• H04ELECTRIC COMMUNICATION TECHNIQUE
    • H04NPICTORIAL COMMUNICATION, e.g. TELEVISION
    • H04N21/00Selective content distribution, e.g. interactive television or video on demand [VOD]
    • H04N21/40Client devices specifically adapted for the reception of or interaction with content, e.g. set-top-box [STB]; Operations thereof
    • H04N21/47End-user applications
    • H04N21/475End-user interface for inputting end-user data, e.g. personal identification number [PIN], preference data
    • H04N21/4753End-user interface for inputting end-user data, e.g. personal identification number [PIN], preference data for user identification, e.g. by entering a PIN or password
    • HELECTRICITY
    • H04ELECTRIC COMMUNICATION TECHNIQUE
    • H04NPICTORIAL COMMUNICATION, e.g. TELEVISION
    • H04N21/00Selective content distribution, e.g. interactive television or video on demand [VOD]
    • H04N21/40Client devices specifically adapted for the reception of or interaction with content, e.g. set-top-box [STB]; Operations thereof
    • H04N21/47End-user applications
    • H04N21/482End-user interface for program selection
    • HELECTRICITY
    • H04ELECTRIC COMMUNICATION TECHNIQUE
    • H04NPICTORIAL COMMUNICATION, e.g. TELEVISION
    • H04N21/00Selective content distribution, e.g. interactive television or video on demand [VOD]
    • H04N21/60Network structure or processes for video distribution between server and client or between remote clients; Control signalling between clients, server and network components; Transmission of management data between server and client, e.g. sending from server to client commands for recording incoming content stream; Communication details between server and client 
    • H04N21/65Transmission of management data between client and server
    • H04N21/658Transmission by the client directed to the server
    • H04N21/6581Reference data, e.g. a movie identifier for ordering a movie or a product identifier in a home shopping application
    • HELECTRICITY
    • H04ELECTRIC COMMUNICATION TECHNIQUE
    • H04NPICTORIAL COMMUNICATION, e.g. TELEVISION
    • H04N21/00Selective content distribution, e.g. interactive television or video on demand [VOD]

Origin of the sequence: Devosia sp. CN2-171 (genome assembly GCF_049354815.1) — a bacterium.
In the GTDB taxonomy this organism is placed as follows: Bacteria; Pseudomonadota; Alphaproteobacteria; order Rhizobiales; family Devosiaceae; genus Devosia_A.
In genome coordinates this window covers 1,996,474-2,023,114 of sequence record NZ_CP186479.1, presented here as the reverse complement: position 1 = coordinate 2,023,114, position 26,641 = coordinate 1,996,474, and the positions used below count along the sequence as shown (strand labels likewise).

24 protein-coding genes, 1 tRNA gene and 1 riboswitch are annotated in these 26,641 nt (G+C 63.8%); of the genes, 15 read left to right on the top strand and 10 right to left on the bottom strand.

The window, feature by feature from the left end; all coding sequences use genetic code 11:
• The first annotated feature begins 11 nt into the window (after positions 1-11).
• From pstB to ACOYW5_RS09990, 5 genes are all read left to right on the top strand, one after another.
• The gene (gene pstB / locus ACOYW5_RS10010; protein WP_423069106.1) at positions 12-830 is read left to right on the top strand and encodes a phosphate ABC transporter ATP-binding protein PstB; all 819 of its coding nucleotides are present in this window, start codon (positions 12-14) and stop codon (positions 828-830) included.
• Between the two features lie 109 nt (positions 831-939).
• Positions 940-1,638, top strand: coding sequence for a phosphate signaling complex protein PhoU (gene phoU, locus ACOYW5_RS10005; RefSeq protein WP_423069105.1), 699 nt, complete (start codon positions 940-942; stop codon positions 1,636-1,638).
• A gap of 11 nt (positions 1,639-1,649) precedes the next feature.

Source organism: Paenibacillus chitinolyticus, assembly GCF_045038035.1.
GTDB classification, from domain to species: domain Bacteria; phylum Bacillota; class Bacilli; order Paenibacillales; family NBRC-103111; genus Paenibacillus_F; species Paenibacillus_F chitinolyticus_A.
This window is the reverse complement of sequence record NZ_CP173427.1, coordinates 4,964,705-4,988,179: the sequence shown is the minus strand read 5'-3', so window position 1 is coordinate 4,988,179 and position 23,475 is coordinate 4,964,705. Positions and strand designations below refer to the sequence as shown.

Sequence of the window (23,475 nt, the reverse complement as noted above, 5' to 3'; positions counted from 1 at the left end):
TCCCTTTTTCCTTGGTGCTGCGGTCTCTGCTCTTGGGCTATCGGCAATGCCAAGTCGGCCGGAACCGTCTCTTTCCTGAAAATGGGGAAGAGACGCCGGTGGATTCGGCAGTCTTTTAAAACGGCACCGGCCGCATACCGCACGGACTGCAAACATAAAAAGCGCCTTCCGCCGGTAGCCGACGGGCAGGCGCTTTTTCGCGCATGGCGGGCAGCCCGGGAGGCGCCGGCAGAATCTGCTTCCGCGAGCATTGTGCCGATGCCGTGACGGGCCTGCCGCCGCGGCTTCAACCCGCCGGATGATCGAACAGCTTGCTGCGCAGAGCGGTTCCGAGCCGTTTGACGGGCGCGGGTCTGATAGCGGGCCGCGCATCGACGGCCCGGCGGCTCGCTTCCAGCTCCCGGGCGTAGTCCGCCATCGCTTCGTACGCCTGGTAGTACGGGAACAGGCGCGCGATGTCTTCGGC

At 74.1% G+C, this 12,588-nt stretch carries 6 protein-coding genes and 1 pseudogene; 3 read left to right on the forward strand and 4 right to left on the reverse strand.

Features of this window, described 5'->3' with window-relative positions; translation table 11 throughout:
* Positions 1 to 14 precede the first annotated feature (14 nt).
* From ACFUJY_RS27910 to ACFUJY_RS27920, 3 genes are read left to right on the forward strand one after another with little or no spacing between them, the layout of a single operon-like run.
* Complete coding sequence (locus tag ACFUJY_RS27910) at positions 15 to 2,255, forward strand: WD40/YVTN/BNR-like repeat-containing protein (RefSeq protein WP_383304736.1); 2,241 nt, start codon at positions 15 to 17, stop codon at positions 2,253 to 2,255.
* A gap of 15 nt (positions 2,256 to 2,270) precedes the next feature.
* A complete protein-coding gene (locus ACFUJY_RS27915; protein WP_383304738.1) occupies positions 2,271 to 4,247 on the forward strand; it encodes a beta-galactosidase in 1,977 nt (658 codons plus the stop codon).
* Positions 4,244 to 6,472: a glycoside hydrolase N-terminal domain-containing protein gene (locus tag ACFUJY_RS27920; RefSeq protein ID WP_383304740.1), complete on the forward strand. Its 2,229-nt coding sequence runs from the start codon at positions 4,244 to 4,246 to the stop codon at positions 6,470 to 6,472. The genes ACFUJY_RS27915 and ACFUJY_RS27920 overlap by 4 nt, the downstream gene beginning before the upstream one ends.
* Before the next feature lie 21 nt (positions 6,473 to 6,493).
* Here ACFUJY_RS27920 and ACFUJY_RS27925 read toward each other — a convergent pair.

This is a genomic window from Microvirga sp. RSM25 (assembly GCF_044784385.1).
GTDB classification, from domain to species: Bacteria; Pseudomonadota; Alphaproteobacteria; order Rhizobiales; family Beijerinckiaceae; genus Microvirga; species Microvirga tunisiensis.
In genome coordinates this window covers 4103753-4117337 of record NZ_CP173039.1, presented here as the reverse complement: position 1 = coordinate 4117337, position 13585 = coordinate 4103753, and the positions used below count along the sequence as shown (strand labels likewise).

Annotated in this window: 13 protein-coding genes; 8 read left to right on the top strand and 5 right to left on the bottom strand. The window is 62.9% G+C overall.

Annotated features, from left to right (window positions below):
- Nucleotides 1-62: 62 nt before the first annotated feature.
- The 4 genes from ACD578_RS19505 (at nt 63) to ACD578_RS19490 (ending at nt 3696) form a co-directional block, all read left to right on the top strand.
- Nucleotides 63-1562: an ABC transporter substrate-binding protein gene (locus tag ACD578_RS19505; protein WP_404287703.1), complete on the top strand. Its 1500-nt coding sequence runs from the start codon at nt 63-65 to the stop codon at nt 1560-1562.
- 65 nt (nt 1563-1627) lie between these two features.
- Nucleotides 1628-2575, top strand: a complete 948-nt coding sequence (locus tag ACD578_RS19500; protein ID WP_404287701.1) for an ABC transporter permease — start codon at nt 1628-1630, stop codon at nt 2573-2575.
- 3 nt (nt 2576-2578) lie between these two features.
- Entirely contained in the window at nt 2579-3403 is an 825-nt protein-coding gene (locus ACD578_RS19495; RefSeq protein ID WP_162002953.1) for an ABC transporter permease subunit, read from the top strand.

• H04N21/80Generation or processing of content or additional data by content creator independently of the distribution process; Content per se
    • H04N21/81Monomedia components thereof
    • H04N21/8106Monomedia components thereof involving special audio data, e.g. different tracks for different languages
    • H04N21/8113Monomedia components thereof involving special audio data, e.g. different tracks for different languages comprising music, e.g. song in MP3 format

Abstract

A system and method for playing a live stream or an on demand media file on an audio/video player running on a computing device, the system comprising a server connected to a source of the live stream; the server being so configured as to enable a connection with the audio/video player running on the computing device; the server runing a software program executing the steps of accessing the live stream or on demand media file, processing the live stream or on demand media file, transcoding the live stream or on demand media file and providing the transcoded live stream or on demand media file to the audio/video player.

Description

TRANSCODER FOR LIVE STREAMS AND ON DEMAND MEDIA

CROSS-REFERENCE TO RELATED APPLICATION

[0001] The present application claims the benefits of U.S. provisional patent application No. 60/735,829 filed November 14, 2005, which is hereby incorporated by reference.

TECHNICAL FIELD

[0002] The present invention relates to a transcoder for live streams and on demand media enabling conventional audio and/or video players to read both live stream broadcasts and on demand media. More specifically, but not exclusively, the present invention relates to an MP3 and FLV encoded live stream transcoder enabling audio/video players such as, for example, Macromedia's Flash Player™, to read MP3 and FLV encoded live stream broadcasts. More specifically still, but not exclusively, the present invention relates to an MP3 and FLV on demand transcoder enabling audio/video players such as, for example, Macromedia's Flash Player™, to read MP3 and FLV encoded on demand media.

BACKGROUND